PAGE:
“You don’t have to be here. It’s not as if we can’t handle the dragons without you.”

“No,” Scarlett said softly. “I’m not going home so that I can sit around and do nothing. I’ll go crazy.”

“Scarlett,” Ash chided as Scarlett stood up.

“I’m staying. End of story,” she said. “Tell Zooey she can keep her nose out of my business from now on. I don’t need a baby sitter, Ash. I’m fine. In the event that that changes, you’ll be the first to know, but until then…”

Ash sighed. “Until then, you’re just going to continue to do exactly what you’re doing and ignore your pain.”

“I’m not in pain.”

“No?” Ash asked standing up. “There’s a room full of people in there who say otherwise. They’re not stupid or blind. They see you. And he was your brother, for crying out loud. Regardless of your relationship with him, he was your brother and you loved him. You can’t just shut yourself off to everything you’re feeling and pretend it’s all okay, when it’s not.”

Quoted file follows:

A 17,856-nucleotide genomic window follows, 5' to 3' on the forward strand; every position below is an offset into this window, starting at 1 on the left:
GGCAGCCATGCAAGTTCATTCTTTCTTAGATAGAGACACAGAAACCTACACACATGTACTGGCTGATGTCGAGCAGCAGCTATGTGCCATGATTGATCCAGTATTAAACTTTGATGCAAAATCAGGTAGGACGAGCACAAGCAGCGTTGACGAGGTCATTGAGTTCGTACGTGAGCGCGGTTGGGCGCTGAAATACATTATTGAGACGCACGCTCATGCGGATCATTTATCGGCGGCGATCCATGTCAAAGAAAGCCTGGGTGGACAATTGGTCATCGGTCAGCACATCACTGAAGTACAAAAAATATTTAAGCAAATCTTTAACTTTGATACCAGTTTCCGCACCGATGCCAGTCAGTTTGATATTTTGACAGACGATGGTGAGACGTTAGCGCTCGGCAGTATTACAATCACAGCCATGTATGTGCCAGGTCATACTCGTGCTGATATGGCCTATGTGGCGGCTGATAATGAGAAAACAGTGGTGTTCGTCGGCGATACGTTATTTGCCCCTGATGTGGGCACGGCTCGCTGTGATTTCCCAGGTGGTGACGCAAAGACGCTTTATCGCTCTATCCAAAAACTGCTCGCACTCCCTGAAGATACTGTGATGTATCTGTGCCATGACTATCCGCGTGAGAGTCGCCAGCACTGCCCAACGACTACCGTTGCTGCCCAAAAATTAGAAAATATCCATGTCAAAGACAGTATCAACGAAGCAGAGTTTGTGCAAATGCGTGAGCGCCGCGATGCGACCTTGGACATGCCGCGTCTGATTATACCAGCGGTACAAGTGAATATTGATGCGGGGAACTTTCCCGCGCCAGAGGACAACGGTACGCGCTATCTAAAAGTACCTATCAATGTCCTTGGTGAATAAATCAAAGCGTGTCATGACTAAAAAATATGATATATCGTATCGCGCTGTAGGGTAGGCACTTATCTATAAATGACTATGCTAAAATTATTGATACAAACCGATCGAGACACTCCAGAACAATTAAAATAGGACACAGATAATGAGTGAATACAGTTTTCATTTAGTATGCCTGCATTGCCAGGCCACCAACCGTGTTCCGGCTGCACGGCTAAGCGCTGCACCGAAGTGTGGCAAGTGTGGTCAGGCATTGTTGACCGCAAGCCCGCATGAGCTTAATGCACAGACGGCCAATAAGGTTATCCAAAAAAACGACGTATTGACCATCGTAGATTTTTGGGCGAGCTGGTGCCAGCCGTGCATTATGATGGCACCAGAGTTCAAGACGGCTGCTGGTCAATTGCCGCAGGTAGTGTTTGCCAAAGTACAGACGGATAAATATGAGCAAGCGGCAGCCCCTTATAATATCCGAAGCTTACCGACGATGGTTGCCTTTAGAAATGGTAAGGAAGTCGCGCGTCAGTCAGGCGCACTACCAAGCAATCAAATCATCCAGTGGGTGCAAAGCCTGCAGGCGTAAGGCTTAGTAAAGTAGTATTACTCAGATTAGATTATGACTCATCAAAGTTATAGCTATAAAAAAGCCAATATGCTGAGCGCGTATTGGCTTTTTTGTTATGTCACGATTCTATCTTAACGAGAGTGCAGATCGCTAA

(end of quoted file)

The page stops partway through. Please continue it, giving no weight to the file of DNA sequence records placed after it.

“Yeah, well…” Scarlett paused. “Atticus is dead. And if pretending that he’s not is going to get me through the next six days until the funeral, then so be it. I don’t want to break Ash, I really don’t.” She smiled through her tears. “But by all means, bring me back to reality, because God knows the real world hasn’t dumped on me enough already.”

 So, what are you waiting for? Bring out your WIP for WIP Wednesday!

 

It All Starts With Coffee

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Yes, it’s true! I’m a coffee addict. Like you didn’t know.

So, by now, it’s no secret… or at least I hope it’s no secret, that I write every day. Some days not as much as others, but I do write daily.

It’s not something I’ve always done. In fact, it took me two years to make the habit stick and it wasn’t easy.

Now, I’m not going to tell you what to write… that part is up to you. Blog, novel, short story… journal? Whatever. Nor am I going to give you story ideas… although, that might make for an interesting series of blog posts sometime in the future.

For now though, let’s get back to developing daily writing habits.

Decide what you want to work on. Is it a short story or a novel? Does it have a deadline? How many words is it?

Break it down. And keep your daily word count target small. There’s nothing more overwhelming then setting a daily goal of a 1000 words and falling short because you were so caught up in writing ALL THE WORDS. Trust me, small is better.